The Contagious Colors of Mumpley Middle School, by Fowler DeWitt, illustrated by Rodolfo Montalvo (Atheneum, Middle Grade, September 3, 2013), is tailor-made for kids who like their wacky middle school science fun with glowing snot. And glowing puke...
Young Wilmer Dooley wants to follow in the footsteps of his father, famous for his invention of SugarBUZZZZ, 12 fluorescent colored flavors of high energy fun. So Wilmer has set his sights on the sixth grade science medal...and if he can get the beautiful Roxy to smile favorably on him, that would make his year even better.
When his classmates start flashing fluorescent colors of his own, and bouncing of the walls with manic energy (more so than usual), Wilmer knows he has his science project. So he sets of to find the cause of this colorful contagion in true scientific style. And yes, glowing snot and puke samples are an essential part of his data. But there are those who want Wilmer to fail--his hostile science teacher (threatened by his intelligence) and his sixth-grade rival, Claudius, who's determined to take on the role of Evil Genius.
The stakes get higher when Wilmer discovers the source of the epidemic...and learns that, if left untreated, his classmates might well explode...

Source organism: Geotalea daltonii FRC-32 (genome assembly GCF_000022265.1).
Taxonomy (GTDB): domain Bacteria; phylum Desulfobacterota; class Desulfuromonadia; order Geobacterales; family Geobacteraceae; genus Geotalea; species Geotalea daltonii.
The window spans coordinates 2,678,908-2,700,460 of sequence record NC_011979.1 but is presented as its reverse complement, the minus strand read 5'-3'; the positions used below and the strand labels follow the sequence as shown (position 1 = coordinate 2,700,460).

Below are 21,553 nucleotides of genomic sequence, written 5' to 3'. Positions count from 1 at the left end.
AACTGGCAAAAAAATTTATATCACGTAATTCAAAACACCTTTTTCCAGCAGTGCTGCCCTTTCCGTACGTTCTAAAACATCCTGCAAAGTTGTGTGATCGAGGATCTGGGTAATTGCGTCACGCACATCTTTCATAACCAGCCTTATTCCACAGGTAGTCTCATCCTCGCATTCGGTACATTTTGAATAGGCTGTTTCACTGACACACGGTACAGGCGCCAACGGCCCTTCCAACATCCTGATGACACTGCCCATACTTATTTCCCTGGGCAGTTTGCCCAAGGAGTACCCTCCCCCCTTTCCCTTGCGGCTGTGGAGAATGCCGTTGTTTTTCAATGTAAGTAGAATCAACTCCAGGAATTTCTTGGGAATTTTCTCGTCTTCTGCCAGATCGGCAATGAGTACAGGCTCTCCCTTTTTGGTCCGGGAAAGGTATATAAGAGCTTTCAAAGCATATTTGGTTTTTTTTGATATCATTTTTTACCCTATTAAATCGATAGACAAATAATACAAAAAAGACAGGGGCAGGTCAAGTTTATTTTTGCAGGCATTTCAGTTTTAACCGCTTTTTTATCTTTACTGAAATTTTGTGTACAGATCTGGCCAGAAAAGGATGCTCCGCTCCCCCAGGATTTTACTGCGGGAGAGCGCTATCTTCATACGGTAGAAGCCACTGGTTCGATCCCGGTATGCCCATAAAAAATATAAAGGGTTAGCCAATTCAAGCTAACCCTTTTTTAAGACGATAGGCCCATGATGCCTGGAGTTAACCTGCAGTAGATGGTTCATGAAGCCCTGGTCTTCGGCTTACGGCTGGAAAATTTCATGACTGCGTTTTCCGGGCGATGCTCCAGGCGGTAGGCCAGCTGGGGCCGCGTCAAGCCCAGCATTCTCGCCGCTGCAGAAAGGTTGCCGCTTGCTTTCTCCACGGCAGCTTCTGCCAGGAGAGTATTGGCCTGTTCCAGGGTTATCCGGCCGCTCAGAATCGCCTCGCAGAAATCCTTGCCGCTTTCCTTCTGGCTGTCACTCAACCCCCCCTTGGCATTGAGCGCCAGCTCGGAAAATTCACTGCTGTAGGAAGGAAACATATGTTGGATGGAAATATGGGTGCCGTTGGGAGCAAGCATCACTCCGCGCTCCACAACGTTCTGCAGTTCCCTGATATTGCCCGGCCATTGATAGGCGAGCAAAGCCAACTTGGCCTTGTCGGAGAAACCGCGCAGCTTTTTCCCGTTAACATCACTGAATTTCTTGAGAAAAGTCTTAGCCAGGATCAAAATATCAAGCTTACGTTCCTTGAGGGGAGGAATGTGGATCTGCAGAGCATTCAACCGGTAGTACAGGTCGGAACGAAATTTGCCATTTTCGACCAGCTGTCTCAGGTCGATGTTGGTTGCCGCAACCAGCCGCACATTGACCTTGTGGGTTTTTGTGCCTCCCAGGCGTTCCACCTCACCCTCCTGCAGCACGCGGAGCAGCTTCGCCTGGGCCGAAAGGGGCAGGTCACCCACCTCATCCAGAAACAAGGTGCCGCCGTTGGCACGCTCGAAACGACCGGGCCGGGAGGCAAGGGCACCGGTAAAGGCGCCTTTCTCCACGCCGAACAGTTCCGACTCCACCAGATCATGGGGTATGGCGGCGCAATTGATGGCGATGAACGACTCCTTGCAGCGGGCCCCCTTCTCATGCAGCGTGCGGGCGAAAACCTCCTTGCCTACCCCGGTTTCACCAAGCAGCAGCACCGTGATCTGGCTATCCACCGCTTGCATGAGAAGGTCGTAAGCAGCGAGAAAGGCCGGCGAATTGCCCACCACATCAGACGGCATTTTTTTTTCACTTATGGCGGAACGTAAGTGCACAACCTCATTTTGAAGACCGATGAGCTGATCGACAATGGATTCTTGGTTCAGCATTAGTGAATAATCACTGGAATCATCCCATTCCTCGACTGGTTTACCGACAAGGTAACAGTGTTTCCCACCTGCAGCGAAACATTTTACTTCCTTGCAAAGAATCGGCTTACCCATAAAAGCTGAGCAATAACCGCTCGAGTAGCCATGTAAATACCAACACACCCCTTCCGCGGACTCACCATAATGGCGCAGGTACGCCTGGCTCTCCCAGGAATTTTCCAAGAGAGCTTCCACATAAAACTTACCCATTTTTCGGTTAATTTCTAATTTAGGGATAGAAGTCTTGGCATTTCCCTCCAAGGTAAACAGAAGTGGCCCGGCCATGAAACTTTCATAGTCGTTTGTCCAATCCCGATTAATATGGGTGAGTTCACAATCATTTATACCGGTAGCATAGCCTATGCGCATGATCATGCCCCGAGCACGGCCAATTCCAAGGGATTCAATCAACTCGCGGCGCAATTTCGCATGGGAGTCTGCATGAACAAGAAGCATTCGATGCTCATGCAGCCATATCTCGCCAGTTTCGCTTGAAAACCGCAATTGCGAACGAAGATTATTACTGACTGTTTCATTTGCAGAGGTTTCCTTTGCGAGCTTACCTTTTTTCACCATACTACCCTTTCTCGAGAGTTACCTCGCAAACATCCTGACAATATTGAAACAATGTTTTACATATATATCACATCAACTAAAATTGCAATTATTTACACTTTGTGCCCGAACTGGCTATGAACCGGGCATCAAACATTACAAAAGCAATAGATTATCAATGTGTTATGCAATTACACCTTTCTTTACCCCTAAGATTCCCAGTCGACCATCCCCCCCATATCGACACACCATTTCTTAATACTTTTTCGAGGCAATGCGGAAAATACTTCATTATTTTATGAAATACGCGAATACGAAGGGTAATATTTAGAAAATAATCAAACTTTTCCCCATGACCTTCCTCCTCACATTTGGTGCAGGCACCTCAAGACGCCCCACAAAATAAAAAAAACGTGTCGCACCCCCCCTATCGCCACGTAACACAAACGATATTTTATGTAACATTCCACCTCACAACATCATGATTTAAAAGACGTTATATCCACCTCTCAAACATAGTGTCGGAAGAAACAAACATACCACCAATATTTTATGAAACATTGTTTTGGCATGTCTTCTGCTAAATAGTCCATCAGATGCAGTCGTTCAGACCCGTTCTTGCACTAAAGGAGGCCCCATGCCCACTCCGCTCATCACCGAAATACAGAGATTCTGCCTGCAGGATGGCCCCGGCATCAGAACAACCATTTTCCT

So yes, there's ick (not exactly appealing to the grown-up reader). But there are kids out there who will doubtless find it funny as all get out. The colorful contagion and its manifestations are divertingly presented. Looking past the snot, the book actually offers a nice introduction to epidemiology and the scientific method, that should appeal to the scientifically-minded reader who can tolerate wackiness.
I'm not quite sure that fifth and sixth grade boys, the most likely readers, will appreciate the amount of page time (considerable) given to Wilmer's unrequited crush--from my own experience, boys that age still shun open acknowledgement of that part of life (finding it more disturbing than glowing snot). The book opens with Wilmer day-dreaming about Roxy, which might make it off-putting.
I also can't help be bothered by the minor but distressing fact that Wilmer took fourteen test-tubes home from his science classroom. This gives his teacher, who suspects him, a legitimate reason to dislike him, and given that Wilmer's dad is a scientist, couldn't he have just asked at home?
Final answer: offer it to kids fascinated by gross science, with a tolerance for the absurd (this is one of those handy cases where readers who find the cover appealing will almost certainly enjoy the book).
Courtesy of the publishers, I'm hosting a giveaway of one copy of The Contagious Colors of Mumpley Middle School plus a box of custom-made Contagious Colors band-aids! Just leave a comment to enter by midnight next Thursday, Sept. 12.
Here's another review (and giveaway) at GreenBeanTeenQueen
disclaimer: review copy received from the publisher